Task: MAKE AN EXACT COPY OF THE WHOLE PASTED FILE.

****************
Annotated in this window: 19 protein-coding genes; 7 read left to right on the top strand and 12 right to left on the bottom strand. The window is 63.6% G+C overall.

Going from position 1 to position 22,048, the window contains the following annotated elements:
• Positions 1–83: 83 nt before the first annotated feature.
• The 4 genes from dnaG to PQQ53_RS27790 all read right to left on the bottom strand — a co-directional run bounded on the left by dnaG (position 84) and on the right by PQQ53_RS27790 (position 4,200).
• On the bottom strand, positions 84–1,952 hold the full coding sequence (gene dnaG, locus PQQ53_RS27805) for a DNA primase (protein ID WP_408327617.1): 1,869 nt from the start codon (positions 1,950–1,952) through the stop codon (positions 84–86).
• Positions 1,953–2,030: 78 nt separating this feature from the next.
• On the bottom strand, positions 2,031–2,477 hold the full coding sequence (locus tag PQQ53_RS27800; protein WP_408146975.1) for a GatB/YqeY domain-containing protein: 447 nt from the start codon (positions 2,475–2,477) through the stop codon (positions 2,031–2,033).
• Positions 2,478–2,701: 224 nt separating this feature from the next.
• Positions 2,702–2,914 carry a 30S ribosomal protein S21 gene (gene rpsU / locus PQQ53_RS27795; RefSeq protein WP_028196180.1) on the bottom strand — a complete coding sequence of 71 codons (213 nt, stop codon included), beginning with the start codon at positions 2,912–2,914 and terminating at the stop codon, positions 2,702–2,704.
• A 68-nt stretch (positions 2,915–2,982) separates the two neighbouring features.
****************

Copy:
Annotated in this window: 19 protein-coding genes; 7 read left to right on the top strand and 12 right to left on the bottom strand. The window is 63.6% G+C overall.

Going from position 1 to position 22,048, the window contains the following annotated elements:
• Positions 1–83: 83 nt before the first annotated feature.
• The 4 genes from dnaG to PQQ53_RS27790 all read right to left on the bottom strand — a co-directional run bounded on the left by dnaG (position 84) and on the right by PQQ53_RS27790 (position 4,200).
• On the bottom strand, positions 84–1,952 hold the full coding sequence (gene dnaG, locus PQQ53_RS27805) for a DNA primase (protein ID WP_408327617.1): 1,869 nt from the start codon (positions 1,950–1,952) through the stop codon (positions 84–86).
• Positions 1,953–2,030: 78 nt separating this feature from the next.
• On the bottom strand, positions 2,031–2,477 hold the full coding sequence (locus tag PQQ53_RS27800; protein WP_408146975.1) for a GatB/YqeY domain-containing protein: 447 nt from the start codon (positions 2,475–2,477) through the stop codon (positions 2,031–2,033).
• Positions 2,478–2,701: 224 nt separating this feature from the next.
• Positions 2,702–2,914 carry a 30S ribosomal protein S21 gene (gene rpsU / locus PQQ53_RS27795; RefSeq protein WP_028196180.1) on the bottom strand — a complete coding sequence of 71 codons (213 nt, stop codon included), beginning with the start codon at positions 2,912–2,914 and terminating at the stop codon, positions 2,702–2,704.
• A 68-nt stretch (positions 2,915–2,982) separates the two neighbouring features.